One of my favorite things about reading so many books with my girls is that I often learn about people I would otherwise never know. Today’s picture book biography taught me about one such person, and I am so excited to share him with you!
When researching new picture books about baseball, I came across The William Hoy Story: How a Deaf Baseball Player Changed the Game by Nancy Churnin, illustrated by Jez Tuya. I had never heard of William Hoy but was definitely intrigued by the title of this book, and fortunately, I requested it from our library just before it closed in March. This story is so good! Read on to learn a little bit about William Hoy and how he changed baseball.
Born hearing in 1862, William lost his hearing when he was small due to illness. Growing up, William loved baseball, and even though he didn’t make his college team, he continued to work hard and play. His hard work played off, as he was eventually asked to join a minor league baseball team. He struggled, however, with following the calls of the game, as he was often too far away from players, coaches, and umpires to read their lips.
Never one to give up, William came up with a solution. He’d work with the umpires to come up with a system of hand signals for strike and ball and taught them American Sign Language symbols for safe and out. But he didn’t stop there! During his time in the minor and major leagues, he also taught his teammates symbols so that they could communicate about pitches and plays without the other teams hearing them. His accomplishments in baseball are incredible in and of themselves, but his accomplishments and contributions to the community are just as admirable. You’re going to want to read the “More About William Hoy” and “Timeline” sections of The William Hoy Story!
Now, William Hoy’s story is for sure fascinating. But, what struck me even more was that aside from a few Helen Keller biographies, I can’t remember any other picture books I’ve ever read about anyone with hearing impairment. We certainly don’t own any others in our home library. While I’ve always made great efforts to make sure that the books on our shelves represent the diversity of our nation and world, I’m realizing I need to do a better job finding books that depict people with various disabilities.
So, help me out! What titles do you love that will help us better our bookshelves?
And now, some of our other favorite baseball stories! Most age ranges are publishers’ recommendations, and all links are Amazon Affiliate links. Thank you in advance for considering making a purchase from these links.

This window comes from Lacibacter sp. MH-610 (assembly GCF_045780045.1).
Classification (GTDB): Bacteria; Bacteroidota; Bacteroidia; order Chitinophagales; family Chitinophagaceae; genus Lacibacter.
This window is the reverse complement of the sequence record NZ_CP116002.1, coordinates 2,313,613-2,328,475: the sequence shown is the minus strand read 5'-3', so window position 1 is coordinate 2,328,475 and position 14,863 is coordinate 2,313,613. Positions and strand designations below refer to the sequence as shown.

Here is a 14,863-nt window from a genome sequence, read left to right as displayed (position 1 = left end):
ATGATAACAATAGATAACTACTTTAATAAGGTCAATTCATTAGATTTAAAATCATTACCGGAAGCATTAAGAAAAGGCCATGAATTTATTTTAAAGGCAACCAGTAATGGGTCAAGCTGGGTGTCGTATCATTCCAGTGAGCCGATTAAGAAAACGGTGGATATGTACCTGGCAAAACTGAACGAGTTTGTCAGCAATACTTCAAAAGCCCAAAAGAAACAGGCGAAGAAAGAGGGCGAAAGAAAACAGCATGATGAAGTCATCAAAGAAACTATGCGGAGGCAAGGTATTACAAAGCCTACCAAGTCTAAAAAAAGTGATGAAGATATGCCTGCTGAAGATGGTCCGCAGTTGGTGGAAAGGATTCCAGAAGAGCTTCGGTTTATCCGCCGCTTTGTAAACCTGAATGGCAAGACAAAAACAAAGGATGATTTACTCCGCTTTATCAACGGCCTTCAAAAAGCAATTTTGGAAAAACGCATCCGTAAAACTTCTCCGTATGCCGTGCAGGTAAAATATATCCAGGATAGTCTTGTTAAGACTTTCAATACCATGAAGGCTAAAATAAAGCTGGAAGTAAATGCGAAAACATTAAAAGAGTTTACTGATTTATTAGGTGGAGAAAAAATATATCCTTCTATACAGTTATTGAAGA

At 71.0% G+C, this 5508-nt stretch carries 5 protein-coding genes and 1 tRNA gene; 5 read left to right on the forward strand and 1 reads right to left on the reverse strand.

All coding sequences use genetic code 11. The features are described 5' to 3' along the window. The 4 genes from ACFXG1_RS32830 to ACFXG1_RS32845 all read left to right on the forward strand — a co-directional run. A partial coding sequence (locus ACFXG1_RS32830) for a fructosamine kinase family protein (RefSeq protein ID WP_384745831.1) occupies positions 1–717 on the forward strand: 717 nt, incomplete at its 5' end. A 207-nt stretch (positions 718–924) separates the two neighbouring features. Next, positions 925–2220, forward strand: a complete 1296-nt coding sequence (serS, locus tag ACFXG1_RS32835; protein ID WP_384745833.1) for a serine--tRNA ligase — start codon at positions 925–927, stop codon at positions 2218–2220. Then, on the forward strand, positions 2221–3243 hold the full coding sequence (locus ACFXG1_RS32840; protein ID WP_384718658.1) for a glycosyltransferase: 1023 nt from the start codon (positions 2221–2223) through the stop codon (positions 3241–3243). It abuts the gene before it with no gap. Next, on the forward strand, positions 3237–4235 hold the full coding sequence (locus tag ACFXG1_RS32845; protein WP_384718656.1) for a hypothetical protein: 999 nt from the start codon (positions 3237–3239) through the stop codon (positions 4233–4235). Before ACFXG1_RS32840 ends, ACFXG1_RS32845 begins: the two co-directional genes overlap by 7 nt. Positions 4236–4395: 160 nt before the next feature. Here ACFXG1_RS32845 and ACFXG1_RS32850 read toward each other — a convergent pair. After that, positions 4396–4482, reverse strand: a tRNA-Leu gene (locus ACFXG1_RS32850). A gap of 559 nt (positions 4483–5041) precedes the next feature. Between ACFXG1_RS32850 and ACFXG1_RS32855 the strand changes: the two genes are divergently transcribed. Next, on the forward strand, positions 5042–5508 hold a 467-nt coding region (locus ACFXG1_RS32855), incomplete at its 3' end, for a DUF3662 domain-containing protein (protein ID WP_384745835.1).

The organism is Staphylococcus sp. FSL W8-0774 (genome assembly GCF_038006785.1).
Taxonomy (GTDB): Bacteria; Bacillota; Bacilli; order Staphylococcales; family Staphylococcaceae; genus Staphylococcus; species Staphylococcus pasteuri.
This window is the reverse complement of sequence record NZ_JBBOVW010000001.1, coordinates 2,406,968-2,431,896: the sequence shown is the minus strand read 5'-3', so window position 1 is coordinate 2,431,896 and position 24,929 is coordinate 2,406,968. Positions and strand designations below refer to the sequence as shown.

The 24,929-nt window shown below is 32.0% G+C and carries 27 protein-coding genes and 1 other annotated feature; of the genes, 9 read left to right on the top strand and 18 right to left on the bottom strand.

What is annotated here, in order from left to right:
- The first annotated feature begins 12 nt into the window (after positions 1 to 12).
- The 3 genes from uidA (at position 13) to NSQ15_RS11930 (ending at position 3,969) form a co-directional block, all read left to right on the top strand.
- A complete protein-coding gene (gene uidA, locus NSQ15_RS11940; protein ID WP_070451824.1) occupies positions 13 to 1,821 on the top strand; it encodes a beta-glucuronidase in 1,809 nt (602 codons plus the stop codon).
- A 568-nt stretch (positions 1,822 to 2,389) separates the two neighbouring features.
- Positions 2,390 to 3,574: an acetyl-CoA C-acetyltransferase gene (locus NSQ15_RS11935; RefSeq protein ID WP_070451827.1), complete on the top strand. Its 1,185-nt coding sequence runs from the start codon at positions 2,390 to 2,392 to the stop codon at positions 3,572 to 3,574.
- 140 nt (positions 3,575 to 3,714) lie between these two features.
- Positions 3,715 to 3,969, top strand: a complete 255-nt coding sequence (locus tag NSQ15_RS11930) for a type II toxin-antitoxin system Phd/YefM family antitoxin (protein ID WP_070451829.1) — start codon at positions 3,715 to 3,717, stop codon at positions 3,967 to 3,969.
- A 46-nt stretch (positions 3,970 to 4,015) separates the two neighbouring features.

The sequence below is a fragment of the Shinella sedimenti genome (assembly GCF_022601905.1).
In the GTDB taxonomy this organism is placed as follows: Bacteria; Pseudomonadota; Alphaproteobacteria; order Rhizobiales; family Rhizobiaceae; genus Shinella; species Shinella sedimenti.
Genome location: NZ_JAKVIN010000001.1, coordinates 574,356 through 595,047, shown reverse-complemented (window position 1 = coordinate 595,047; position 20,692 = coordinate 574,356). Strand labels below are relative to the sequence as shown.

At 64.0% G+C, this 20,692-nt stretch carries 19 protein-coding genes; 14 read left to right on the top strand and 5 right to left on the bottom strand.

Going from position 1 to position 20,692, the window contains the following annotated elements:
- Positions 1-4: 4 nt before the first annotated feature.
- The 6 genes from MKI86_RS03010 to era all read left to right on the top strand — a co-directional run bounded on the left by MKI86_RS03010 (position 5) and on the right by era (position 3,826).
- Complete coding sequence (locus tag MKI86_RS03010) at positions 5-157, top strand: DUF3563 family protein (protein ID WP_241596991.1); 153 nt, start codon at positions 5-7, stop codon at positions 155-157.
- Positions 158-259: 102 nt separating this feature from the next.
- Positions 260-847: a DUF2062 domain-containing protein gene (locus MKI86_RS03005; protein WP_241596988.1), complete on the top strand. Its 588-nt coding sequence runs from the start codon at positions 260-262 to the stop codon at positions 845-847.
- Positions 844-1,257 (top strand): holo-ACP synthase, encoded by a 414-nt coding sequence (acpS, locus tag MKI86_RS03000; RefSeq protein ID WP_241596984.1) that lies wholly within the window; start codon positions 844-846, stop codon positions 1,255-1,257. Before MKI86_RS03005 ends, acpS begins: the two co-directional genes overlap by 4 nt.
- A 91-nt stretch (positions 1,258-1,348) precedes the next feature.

- Bats at the Ballgame by Brian Lies (ages 4-7)
- Brothers at Bat: The True Story of an Amazing All-Brother Baseball Team by Audrey Vernick, illustrated by Steven Salerno (ages 4-7)
- Teammates by Peter Golenbock, illustrated by Paul Bacon (ages 4-7)
- Casey at the Bat by Ernest Lawrence Thayer, multiple illustrated versions (ages 4-8)
- She Loved Baseball: The Effa Manley Story by Audrey Vernick, illustrated by Don Tate (ages 4-8)
- The William Hoy Story: How a Deaf Baseball Player Changed the Game by Nancy Churnin, illustrated by Jez Tuya (ages 4-8)
- Take Me Out to the Yakyu by Aaron Meshon (ages 4-8)
- Joltin’ Joe DiMaggio by Jonah Winter, illustrated by James E. Ransome (ages 4-8)
- The Bat Boy and His Violin by Gavin Curtis, illustrated by E. B. Lewis (ages 4-8)
- Anybody’s Game: Kathryn Johnston, the First Girl to Play Little League Baseball by Heather Lang, illustrated by Cecilia Puglesi (ages 4-8)
- Queen of the Diamond: The Lizzie Murphy Story (The First Woman to Play on Both Major League All-Star Teams) by Emily Arnold McCully (ages 5-8)
- Players in Pigtails by Shana Corey, illustrated by Rebecca Gibbon (ages 5-9) — You can read my full review here.
- There Goes Ted Williams: The Greatest Hitter Who Ever Lived by Matt Tavares (ages 6-9)
- Mudball by Matt Tavares (ages 6-9)
- Catching the Moon: The Story of a Young Girl’s Baseball Dream by Crystal Hubbard, illustrated by Randy DuBurke (ages 6-10)
- Baseball Saved Us by Ken Mochizuki, illustrated by Dom Lee (Ages 6-12)
- Clemente! by Willie Perdomo, illustrated by Bryan Collier (ages 7-9)
- Baseball Is… by Louise Borden, illustrated by Raúl Colón (ages 7-10)